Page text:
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Penelope Anne Cole enjoys writing children’s stories to be read aloud. “Reading to children is the best way to help them love literature.” Ms. Cole has taught and tutored at every grade level, K to 12, and community college. She also reviews children's books. When not writing or reviewing children’s books, Ms. Cole enjoys dog walking, reading, gardening, church, and choir activities. She is a member of the Society of Children’s Book Writers and Illustrators, a member of the California Writers Club:  Fremont Area Writers, SF Peninsula Writers, and South Bay Writers, and is a Reading Therapist with Read America. Ms. Cole reviews books at

http://pennyreviews-chat.blogspot.com/

See reviews of Ms. Cole's books at

http://reviewsforpenny.blogspot.com/

Her website is www.penelopeannecole.com

Contact Ms. Cole for School Author Visits, locally in-person, or by SKYPE.

Friday, January 31, 2014

Friday First and Fancies

In setting up my weekly schedule, I intended for Fridays to be Free-days, wherein I would write, shop, run errands, spend time with my pets, and generally just kick back and chill.  Since it's a free day (no tutoring students scheduled), I've signed up to substitute teach.  On any given Friday, there's the possibility of "subbing" each week at a new school. What I enjoy most about subbing is seeing what schools are doing and what books they're reading.

Esperanza Rising
Last week I subbed first at a middle school in Special Education. They were working on Reading Recovery, Algebra concepts, and reading Esperanza Rising, by Pam Munoz Ryan. It's a heart-tugging story for middle graders about a young Mexican immigrant farm worker who needs work to raise money to bring her grandmother from Mexico to California to help her mother, who's extremely ill with Valley Fever.  It's a coming of age story and also a "riches to rags" story of how Esperanza's family goes from wealthy landowners in Mexico to poor immigrant farm workers in California in the 1930's, and how they -- especially Esperanza -- deal with their changed circumstances.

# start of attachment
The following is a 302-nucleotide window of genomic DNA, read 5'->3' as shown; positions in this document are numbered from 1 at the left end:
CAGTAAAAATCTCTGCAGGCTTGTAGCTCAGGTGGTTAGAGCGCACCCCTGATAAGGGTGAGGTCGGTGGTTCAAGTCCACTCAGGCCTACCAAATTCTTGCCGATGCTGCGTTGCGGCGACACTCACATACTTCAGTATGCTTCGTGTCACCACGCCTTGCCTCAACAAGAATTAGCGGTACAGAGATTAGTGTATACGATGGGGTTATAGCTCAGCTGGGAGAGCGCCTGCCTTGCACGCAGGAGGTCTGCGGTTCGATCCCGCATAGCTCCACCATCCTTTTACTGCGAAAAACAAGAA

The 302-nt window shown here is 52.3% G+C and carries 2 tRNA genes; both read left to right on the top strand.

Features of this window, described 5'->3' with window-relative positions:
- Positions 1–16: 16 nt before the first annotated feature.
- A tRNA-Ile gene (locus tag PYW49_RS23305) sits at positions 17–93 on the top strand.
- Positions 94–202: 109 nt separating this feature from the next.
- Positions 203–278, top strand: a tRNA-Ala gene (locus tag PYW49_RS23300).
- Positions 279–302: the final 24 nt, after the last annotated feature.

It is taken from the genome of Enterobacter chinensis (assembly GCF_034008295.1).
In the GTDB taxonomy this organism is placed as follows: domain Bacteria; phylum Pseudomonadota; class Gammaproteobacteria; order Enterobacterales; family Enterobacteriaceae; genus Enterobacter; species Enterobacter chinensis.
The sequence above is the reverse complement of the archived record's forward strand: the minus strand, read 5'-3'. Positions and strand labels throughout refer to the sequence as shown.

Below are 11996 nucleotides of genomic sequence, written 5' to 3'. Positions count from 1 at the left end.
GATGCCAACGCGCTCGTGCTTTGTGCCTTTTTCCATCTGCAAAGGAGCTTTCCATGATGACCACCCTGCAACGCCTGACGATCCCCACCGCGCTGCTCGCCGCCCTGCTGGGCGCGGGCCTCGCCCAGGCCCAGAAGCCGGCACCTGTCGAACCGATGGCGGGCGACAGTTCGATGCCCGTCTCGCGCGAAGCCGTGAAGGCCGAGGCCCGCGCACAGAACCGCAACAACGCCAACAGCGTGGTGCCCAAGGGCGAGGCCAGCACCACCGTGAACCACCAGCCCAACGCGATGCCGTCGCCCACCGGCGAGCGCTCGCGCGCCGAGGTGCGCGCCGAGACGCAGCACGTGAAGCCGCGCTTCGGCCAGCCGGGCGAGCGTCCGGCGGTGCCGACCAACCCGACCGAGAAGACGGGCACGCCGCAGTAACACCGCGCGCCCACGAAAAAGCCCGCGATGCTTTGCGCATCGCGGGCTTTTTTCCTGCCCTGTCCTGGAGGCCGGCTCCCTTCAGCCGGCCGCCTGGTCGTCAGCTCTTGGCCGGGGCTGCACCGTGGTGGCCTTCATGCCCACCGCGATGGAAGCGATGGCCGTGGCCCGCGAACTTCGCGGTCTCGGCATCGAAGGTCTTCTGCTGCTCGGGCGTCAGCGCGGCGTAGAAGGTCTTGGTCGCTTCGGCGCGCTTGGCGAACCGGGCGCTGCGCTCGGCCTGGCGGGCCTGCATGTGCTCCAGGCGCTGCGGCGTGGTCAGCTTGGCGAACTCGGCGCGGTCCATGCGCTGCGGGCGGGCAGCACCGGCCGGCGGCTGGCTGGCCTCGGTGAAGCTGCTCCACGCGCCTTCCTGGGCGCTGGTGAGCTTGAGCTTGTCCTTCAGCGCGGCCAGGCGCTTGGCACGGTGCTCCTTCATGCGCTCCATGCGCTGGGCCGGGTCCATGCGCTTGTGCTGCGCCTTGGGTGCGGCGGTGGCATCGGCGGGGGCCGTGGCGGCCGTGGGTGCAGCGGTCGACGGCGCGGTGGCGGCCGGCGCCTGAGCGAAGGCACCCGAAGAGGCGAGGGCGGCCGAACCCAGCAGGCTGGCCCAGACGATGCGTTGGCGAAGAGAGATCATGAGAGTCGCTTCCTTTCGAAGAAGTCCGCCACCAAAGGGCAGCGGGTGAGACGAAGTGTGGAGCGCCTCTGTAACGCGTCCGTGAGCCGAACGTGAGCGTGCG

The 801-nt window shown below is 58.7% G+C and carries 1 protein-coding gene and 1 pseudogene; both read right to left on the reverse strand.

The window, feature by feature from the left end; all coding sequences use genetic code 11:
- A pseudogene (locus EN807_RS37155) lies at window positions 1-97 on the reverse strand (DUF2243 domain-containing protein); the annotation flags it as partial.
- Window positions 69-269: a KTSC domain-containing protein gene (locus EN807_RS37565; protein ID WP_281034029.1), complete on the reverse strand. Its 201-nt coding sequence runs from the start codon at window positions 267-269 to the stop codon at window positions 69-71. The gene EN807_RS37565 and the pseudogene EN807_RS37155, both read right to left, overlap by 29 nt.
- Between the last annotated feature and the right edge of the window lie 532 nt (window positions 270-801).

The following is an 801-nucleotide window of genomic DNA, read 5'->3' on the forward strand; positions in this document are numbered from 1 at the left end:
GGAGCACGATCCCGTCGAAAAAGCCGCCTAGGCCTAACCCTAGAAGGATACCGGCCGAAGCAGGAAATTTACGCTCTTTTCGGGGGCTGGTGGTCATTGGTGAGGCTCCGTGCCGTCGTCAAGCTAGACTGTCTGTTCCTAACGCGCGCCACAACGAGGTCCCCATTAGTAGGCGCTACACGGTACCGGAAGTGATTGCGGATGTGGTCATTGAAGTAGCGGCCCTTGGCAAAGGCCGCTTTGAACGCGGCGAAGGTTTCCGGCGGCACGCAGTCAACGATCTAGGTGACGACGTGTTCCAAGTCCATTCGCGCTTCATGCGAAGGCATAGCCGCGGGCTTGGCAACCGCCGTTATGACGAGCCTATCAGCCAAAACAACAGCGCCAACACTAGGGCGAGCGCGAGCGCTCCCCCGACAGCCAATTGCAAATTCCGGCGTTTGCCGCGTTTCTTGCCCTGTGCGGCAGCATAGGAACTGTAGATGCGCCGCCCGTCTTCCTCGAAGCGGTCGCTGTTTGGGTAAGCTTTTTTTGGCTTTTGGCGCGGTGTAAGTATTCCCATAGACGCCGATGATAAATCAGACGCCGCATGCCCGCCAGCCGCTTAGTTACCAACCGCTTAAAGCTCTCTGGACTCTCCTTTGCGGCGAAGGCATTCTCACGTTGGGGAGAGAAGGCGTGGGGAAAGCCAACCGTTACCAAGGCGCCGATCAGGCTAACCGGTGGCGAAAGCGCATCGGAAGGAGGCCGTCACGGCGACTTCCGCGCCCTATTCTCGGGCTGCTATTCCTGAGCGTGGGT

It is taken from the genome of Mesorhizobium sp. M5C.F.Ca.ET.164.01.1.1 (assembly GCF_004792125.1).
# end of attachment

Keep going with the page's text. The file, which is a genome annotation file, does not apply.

The title, Esperanza Rising, is a cross language and cross cultural word play.  Esperanza means hope in Spanish and she has hope that she will get the money she needs.  Esperanza is also rising to the challenge of helping her family.  Be forewarned, there is brutality, tragedy, and a sober look into the harsh reality of labor camps.  A very good read for 5th, 6th, and 7th graders, that can also be enjoyed by older readers.



Product DetailsIn my second day of subbing, I was at an Elementary Special Education class and I got to read a couple of books that are perfect to discuss in my Wacky Wednesday post next week.  So please return for There was an Old Lady Who Swallowed a Rose, one of a series of themed books written by Lucille Colandro, and illustrated by Jared Lee.

I enjoyed my two days of subbing, but I got the "new school cold."  Apparently, teacher "folklore" has it that one gets sick each time one goes to a new school.  Since I went to two schools, it was bound to happen.  Either that, or an attack of very bad allergies from the early blossoming trees hereabouts.  While recovering, I wish you all a safe, restful, and pleasant weekend.  Please return for more Monday Madness and angst in parenting an 18 year old.

2 comments:

  1. Subbing may be great for your writing career too--introduced to new books and around kids! I love that Old Lady Swallowed A ... series. So cute! and clever!

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    1. Hi Margo, thanks for supporting me! I talk about more of Colandro's holiday themed books in my next Wacky Wed.'s post. They're easy to read, plus kids and teachers love their silliness -- so much better than the old song about fly swallowing (and then dying at the end.) It helps that they're published by Scholastic, and easy for teachers to buy through school book fairs.

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